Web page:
Dow Jones Average

November 11, 2011 by staff 

Dow Jones Average, U.S. stocks soared, as signs of stabilization in Europe fueled a second straight day of triple-digit gains for the Dow Jones Industrial Average.

The Dow rallied 255 points, or 2.2%, to 12149, in Friday afternoon trade. The gain, which followed a 113-point rise Thursday, helped the blue-chip index recover nearly all of what it lost during Wednesday’s drubbing. The surge also pushed the Dow into positive territory for the week.

Walt Disney led the blue chips higher, rising 6.3%. The media company’s fiscal fourth-quarter profit jumped 30%, boosted by strength in its theme-parks and television business segments. All 30 Dow components traded in positive territory.

The Standard & Poor’s 500-stock index added 24, or 1.9%, to 1263, led higher by consumer discretionary, financial and material stocks. All 10 S&P 500 sectors rose. The technology-oriented Nasdaq Composite jumped 52, or 2%, to 2677.

Stocks took their cues from European markets, which were broadly higher. The Stoxx Europe 600 rose 2.4%, boosted by news that Italy’s Senate approved the 2012 budget bill. The move helps pave the way for Prime Minister Silvio Berlusconi to resign. The lower house of Parliament is expected to pass the budget on Saturday.

Italian bond yields eased further, continuing their retreat from euro-era highs earlier this week.

“The perception is the Italian government is serious about getting things straightened out, and that’s making investors more optimistic,” said Terry Morris, senior equity manager at National Penn Investors Trust Co. “But perception and reality can be two different things. That’s the big worry.”

Interim Greek Prime Minister Lucas Papademos also appointed a new cabinet Friday, which will be tasked with implementing the country’s latest bailout before the country’s elections.

The bond market is closed in observance of Veterans Day. Trading volume has also been light as stocks have surged, suggesting there may not be much conviction behind the rally. About 1.01 billion shares changed hands in NYSE composite volume as of 11 a.m. Eastern, which is below average this year.

“Those are two cautionary comments,” said Charlie Smith, chief investment officer at Pittsburgh-based Fort Pitt Capital Group. “I wouldn’t put a lot of credibility behind a jump of this size.”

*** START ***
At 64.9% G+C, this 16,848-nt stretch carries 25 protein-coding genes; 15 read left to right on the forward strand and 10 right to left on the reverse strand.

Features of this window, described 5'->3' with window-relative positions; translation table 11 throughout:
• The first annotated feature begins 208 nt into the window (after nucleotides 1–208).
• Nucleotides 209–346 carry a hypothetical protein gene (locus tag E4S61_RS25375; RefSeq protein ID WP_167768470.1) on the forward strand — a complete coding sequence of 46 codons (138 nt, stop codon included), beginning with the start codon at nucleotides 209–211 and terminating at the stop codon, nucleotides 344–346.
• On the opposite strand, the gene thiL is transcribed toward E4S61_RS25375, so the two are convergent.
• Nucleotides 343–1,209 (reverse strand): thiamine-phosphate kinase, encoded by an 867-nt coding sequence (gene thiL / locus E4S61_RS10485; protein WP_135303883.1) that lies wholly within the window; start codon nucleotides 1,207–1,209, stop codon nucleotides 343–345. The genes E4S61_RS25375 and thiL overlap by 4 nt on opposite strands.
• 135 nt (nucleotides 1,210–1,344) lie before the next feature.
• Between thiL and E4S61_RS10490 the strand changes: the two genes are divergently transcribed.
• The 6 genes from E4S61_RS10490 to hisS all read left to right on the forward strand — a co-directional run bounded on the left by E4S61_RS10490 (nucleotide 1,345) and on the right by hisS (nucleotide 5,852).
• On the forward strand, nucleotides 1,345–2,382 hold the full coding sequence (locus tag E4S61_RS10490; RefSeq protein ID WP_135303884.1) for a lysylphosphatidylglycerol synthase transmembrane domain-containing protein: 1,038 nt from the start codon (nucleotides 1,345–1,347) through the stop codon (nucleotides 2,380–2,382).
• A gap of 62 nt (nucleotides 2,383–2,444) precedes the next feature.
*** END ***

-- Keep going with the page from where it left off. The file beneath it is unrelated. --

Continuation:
Stocks got a boost after consumer-sentiment levels moved higher this month. The preliminary Thomson Reuters/University of Michigan consumer sentiment index for November hit 64.2, from 60.9 in October. The reading exceeded economists’ expectations.

The better-than-expected report on consumer sentiment underscored the continued improvement U.S. economic data have shown over the last few weeks. Jobless claims on Thursday fell to their lowest level in seven months, suggesting progress for the labor market.

“I’m not seeing hard evidence of another economic downturn,” said Jack Ablin, chief investment officer at Harris Private Bank.

Asian bourses also gained ground. Hong Kong’s Hang Seng Index rose 0.9%, and Japan’s Nikkei Stock Average gained 0.2%.

Gold futures rose above $1,788 an ounce, while crude-oil futures rose 0.9% and traded above $98.50 a barrel. The U.S. dollar slipped against the euro and the yen.

In corporate news, Citigroup rose 3% after The Wall Street Journal reported the banking company would sell EMI Music Publishing to a group spearheaded by Sony for $2.2 billion.

E*Trade Financial slid 4% after the online broker said it decided after a review of strategic alternatives that it wouldn’t put itself up for sale.

D.R. Horton swung to a fiscal fourth-quarter profit after the home builder booked fewer impairment charges and as orders and closings rose. But the results fell short of Wall Street’s consensus view, causing shares to fall 2.4%.

Nordstrom offered a full-year earnings outlook that fell belowanlyst forecasts, prompting the stock to drop 1.2%.

Viacom said it is voluntarily transferring its stock exchange listing to the Nasdaq Global Market, from the New York Stock Exchange. The stock gained 5.3%.

Caterpillar plans to shift production of small track-type tractors and mini hydraulic excavators to a new North American facility from Japan. Once it is fully operational, the North American facility will employ more than 1,000 people. Shares rose 3.7%.

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